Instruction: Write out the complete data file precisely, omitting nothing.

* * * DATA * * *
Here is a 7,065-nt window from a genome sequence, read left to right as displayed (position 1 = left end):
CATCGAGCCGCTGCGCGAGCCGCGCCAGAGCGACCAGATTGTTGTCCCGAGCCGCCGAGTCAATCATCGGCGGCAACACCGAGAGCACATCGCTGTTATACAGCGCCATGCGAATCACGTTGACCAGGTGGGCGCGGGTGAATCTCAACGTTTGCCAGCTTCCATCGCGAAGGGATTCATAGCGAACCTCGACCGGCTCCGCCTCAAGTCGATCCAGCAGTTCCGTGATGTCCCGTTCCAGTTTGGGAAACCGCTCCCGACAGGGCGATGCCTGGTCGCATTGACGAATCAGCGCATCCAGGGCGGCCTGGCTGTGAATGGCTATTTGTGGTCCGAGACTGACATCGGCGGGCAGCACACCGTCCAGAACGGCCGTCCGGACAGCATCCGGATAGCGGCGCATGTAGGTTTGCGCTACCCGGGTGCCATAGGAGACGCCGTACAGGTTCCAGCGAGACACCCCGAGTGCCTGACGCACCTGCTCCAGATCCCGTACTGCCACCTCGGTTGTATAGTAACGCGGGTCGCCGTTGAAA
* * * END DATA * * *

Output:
Here is a 7,065-nt window from a genome sequence, read left to right as displayed (position 1 = left end):
CATCGAGCCGCTGCGCGAGCCGCGCCAGAGCGACCAGATTGTTGTCCCGAGCCGCCGAGTCAATCATCGGCGGCAACACCGAGAGCACATCGCTGTTATACAGCGCCATGCGAATCACGTTGACCAGGTGGGCGCGGGTGAATCTCAACGTTTGCCAGCTTCCATCGCGAAGGGATTCATAGCGAACCTCGACCGGCTCCGCCTCAAGTCGATCCAGCAGTTCCGTGATGTCCCGTTCCAGTTTGGGAAACCGCTCCCGACAGGGCGATGCCTGGTCGCATTGACGAATCAGCGCATCCAGGGCGGCCTGGCTGTGAATGGCTATTTGTGGTCCGAGACTGACATCGGCGGGCAGCACACCGTCCAGAACGGCCGTCCGGACAGCATCCGGATAGCGGCGCATGTAGGTTTGCGCTACCCGGGTGCCATAGGAGACGCCGTACAGGTTCCAGCGAGACACCCCGAGTGCCTGACGCACCTGCTCCAGATCCCGTACTGCCACCTCGGTTGTATAGTAACGCGGGTCGCCGTTGAAA